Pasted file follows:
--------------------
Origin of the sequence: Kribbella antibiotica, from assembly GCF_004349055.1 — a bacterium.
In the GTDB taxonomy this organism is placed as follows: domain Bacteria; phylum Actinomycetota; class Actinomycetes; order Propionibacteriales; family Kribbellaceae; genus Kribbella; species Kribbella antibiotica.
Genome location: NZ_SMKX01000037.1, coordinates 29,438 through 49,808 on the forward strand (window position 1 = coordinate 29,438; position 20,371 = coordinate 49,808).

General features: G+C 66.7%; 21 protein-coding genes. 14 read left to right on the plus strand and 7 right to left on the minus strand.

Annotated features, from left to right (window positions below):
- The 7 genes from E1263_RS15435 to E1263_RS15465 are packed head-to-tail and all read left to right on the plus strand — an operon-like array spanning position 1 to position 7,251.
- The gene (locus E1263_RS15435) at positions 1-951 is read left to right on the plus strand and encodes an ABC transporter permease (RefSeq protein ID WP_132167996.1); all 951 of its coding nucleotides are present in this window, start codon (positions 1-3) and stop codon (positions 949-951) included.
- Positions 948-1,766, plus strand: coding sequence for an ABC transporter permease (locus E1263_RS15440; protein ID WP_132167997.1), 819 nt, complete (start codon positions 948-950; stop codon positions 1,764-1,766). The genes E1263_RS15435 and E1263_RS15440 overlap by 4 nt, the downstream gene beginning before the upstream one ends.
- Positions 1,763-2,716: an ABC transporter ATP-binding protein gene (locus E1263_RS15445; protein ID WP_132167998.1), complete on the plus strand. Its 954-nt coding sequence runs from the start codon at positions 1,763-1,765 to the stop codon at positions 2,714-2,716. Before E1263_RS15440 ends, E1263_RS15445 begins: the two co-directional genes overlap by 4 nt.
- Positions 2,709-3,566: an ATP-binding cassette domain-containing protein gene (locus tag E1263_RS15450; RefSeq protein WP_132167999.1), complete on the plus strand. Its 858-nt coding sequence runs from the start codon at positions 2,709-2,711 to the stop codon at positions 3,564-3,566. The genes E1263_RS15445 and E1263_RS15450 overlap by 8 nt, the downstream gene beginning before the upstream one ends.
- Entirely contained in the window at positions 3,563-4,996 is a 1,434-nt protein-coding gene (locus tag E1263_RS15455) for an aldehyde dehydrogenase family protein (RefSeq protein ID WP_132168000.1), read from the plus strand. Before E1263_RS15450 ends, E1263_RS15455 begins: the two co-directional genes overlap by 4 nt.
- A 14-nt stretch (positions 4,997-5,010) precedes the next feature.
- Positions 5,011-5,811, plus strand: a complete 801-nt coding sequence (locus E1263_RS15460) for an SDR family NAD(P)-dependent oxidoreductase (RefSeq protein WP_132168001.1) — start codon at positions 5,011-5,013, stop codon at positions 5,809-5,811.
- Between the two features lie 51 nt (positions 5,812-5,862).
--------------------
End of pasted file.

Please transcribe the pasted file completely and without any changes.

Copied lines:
Origin of the sequence: Kribbella antibiotica, from assembly GCF_004349055.1 — a bacterium.
In the GTDB taxonomy this organism is placed as follows: domain Bacteria; phylum Actinomycetota; class Actinomycetes; order Propionibacteriales; family Kribbellaceae; genus Kribbella; species Kribbella antibiotica.
Genome location: NZ_SMKX01000037.1, coordinates 29,438 through 49,808 on the forward strand (window position 1 = coordinate 29,438; position 20,371 = coordinate 49,808).

General features: G+C 66.7%; 21 protein-coding genes. 14 read left to right on the plus strand and 7 right to left on the minus strand.

Annotated features, from left to right (window positions below):
- The 7 genes from E1263_RS15435 to E1263_RS15465 are packed head-to-tail and all read left to right on the plus strand — an operon-like array spanning position 1 to position 7,251.
- The gene (locus E1263_RS15435) at positions 1-951 is read left to right on the plus strand and encodes an ABC transporter permease (RefSeq protein ID WP_132167996.1); all 951 of its coding nucleotides are present in this window, start codon (positions 1-3) and stop codon (positions 949-951) included.
- Positions 948-1,766, plus strand: coding sequence for an ABC transporter permease (locus E1263_RS15440; protein ID WP_132167997.1), 819 nt, complete (start codon positions 948-950; stop codon positions 1,764-1,766). The genes E1263_RS15435 and E1263_RS15440 overlap by 4 nt, the downstream gene beginning before the upstream one ends.
- Positions 1,763-2,716: an ABC transporter ATP-binding protein gene (locus E1263_RS15445; protein ID WP_132167998.1), complete on the plus strand. Its 954-nt coding sequence runs from the start codon at positions 1,763-1,765 to the stop codon at positions 2,714-2,716. Before E1263_RS15440 ends, E1263_RS15445 begins: the two co-directional genes overlap by 4 nt.
- Positions 2,709-3,566: an ATP-binding cassette domain-containing protein gene (locus tag E1263_RS15450; RefSeq protein WP_132167999.1), complete on the plus strand. Its 858-nt coding sequence runs from the start codon at positions 2,709-2,711 to the stop codon at positions 3,564-3,566. The genes E1263_RS15445 and E1263_RS15450 overlap by 8 nt, the downstream gene beginning before the upstream one ends.
- Entirely contained in the window at positions 3,563-4,996 is a 1,434-nt protein-coding gene (locus tag E1263_RS15455) for an aldehyde dehydrogenase family protein (RefSeq protein ID WP_132168000.1), read from the plus strand. Before E1263_RS15450 ends, E1263_RS15455 begins: the two co-directional genes overlap by 4 nt.
- A 14-nt stretch (positions 4,997-5,010) precedes the next feature.
- Positions 5,011-5,811, plus strand: a complete 801-nt coding sequence (locus E1263_RS15460) for an SDR family NAD(P)-dependent oxidoreductase (RefSeq protein WP_132168001.1) — start codon at positions 5,011-5,013, stop codon at positions 5,809-5,811.
- Between the two features lie 51 nt (positions 5,812-5,862).